Flickr takes another step towards “being awesome again” with a new book printing service, built right in to Flickr itself. And it’s so simple that you can have even a pretty long book put together in minutes.
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After the recent Everpix shutdown, I moved all my photos to Flickr. If you read my roundup of Everpix alternatives, you’ll know that Flickr wasn’t my first choice, but it turns out that neither is it my only choice. But let’s not get ahead of ourselves.
Everpix was great because it just sucked in all your photos, whether you kept them in iPhoto, on your iPhone, in a weird beardo folder structure on your Mac, or even if you took all of your photos using Instagram. It was far from perfect, but it was the best. And then it went away.
When Everpix announced its shutdown this week, the Internet Sadness Factor spun the dial up to its highest point since the original demise of Del.icio.us, and the euthanization of Loren Brichter’s Tweetie for iPad. I was a lover of the service, and now I, like you, am searching for an alternative.
The good news is that there are plenty of services trying to solve the same problem as Everpix: how to organize your overwhelming mountain of digital photos. The bad news is that none of them is as easy to use as Everpix.
If you want a great head-to-head comparison of the alternatives, take a look at The Verge’s article from the end of August. This article won’t be a feature-for-feature rundown. Instead I’m going to look at some of the good and bad points of the remaining competition. Hopefully I can help you to find something you’ll like.
Everpix was euthanized yesterday, and is currently in read-only mode until the developers can figure out how to let users download their archives. Everpix, for those who don’t know, was an amazing service that slurped up all of your photos from your iPhone, your Flickr, your Instagram, your Gmail (!) and more, and put them all in one place. It removed duplicates, send you a daily mail showing you pictures from the same day in the past, and was generally the best solution to the problem of digital photo overload.
I’m working on a piece about alternatives (I have been using a few other services along with Everpix for the last few months), but until then I thought I’d remind you about Photojojo’s PhotoTimeCapsule, a semi-replacement for the Everpix Flashback.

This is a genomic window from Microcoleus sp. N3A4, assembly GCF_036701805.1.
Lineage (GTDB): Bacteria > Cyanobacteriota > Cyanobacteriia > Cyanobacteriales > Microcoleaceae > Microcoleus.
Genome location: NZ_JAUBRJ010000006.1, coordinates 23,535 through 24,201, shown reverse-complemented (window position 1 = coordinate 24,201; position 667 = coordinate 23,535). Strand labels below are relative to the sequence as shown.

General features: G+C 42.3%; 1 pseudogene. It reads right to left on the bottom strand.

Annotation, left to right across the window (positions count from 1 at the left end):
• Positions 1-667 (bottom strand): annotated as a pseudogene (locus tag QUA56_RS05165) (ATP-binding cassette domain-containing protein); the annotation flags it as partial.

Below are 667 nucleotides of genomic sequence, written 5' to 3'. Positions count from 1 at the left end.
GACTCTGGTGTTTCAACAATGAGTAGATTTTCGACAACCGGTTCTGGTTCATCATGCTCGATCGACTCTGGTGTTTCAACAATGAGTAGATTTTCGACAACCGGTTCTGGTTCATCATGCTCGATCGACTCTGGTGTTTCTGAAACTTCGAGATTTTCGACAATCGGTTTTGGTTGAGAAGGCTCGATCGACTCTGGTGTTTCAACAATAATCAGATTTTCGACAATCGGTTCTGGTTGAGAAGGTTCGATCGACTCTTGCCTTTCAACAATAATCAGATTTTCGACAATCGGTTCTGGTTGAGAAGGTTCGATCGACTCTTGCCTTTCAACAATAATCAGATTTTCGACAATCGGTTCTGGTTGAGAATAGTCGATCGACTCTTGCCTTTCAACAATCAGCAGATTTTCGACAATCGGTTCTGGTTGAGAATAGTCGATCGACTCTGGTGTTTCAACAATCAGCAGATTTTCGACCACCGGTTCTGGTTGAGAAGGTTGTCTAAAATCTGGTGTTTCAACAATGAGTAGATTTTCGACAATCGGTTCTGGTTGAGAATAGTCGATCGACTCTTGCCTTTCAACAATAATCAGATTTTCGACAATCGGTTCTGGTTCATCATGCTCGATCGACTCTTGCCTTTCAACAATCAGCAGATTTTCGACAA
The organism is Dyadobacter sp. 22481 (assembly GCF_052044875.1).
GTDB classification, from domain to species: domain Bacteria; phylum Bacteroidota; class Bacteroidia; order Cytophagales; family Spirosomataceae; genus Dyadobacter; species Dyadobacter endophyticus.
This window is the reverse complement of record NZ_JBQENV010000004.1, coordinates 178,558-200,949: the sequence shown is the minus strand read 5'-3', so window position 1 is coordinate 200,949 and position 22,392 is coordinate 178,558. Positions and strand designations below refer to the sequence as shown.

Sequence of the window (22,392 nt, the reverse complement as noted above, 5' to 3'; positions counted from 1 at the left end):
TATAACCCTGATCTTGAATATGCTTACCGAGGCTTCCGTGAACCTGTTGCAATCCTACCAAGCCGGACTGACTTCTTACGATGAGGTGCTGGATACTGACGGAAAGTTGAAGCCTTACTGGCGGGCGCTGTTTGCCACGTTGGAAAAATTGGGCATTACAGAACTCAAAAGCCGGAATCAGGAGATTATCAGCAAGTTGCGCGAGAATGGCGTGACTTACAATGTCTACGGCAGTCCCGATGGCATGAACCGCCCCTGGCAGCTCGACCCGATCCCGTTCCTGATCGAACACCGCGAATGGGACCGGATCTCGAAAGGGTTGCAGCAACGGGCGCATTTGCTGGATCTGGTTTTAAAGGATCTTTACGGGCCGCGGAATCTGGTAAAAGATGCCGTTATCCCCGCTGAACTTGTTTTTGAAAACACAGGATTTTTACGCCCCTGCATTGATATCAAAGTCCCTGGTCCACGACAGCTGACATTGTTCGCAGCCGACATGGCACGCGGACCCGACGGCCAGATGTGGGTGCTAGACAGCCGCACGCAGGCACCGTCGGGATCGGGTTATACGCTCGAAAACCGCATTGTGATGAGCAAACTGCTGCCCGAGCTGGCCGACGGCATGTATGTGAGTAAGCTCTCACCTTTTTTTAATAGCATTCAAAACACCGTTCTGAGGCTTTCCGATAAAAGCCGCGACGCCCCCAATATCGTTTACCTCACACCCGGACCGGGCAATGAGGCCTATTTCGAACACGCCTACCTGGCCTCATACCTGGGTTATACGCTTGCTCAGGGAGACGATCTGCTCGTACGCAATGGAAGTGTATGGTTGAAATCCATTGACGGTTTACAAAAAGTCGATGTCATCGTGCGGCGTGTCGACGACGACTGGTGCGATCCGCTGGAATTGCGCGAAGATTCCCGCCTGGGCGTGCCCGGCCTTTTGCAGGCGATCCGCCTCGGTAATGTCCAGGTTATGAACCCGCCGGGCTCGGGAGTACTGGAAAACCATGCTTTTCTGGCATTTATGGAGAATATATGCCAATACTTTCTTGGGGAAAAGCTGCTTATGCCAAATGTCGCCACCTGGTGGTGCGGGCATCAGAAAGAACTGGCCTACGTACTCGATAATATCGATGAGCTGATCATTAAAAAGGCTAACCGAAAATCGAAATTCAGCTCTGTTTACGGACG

You know how Flickr is cool and all but whenever you just want to see the info about a photo, you have to search all over the page and click a bunch of buttons and they all take forever to load and OH GOD WHY ME? Well, you can say goodbye to that crap forever, with Flickr’s sweet new “Photo Experience.”
Flickr for iPhone can now automatically upload all the photos in your camera roll, thanks to a new update for devices running iOS 7. There’s also a new auto-straighten feature that fixes your wonky snaps, and the Google sign-in issues that plagued the previous release have been fixed.
Phooter looks pretty neat – apart from the name which, if the logo is anything to go by, is supposed to be pronounced to rhyme with “footer” and not “fooooter.”
Anyhow, the app is a learning tool/game for the iPhone and iPad which uses Flickr photos to teach geography.
Flickr’s iPhone app has gotten big revamp, and if it weren’t for another great photo app release today (called Photoristic), it could actually become my new favorite iOS photo editor. But what the “What’s new?” section in the App Store doesn’t mention is the new UI that accompanies it.
This post is as much for our Dear Leader Leander Kahney as much as it is for you, our wonderful and ever-curious reader. It solves a problem Leander struggled with for a full thirty seconds before tossing it to us minions in the Cult of Mac HipChat room.
The problem: How to get all the photos snapped by Leander’s twelve or so children into the same Photo Stream on the main family iMac.
For the solution, read on. Hint: it doesn’t need Photo Stream, and it uses a great feature of PhotoSync v2.0.
Pure is an iPhone Flickr app which looks ready for iOS 7 already. As the name suggests, there’s a focus on plain and simple design, and the lack of button-shaped buttons makes even the cleanly-designed official Flickr app look cluttered. However, you mightn’t be switching to Pure just yet, as it lacks a fair bit of basic functionality.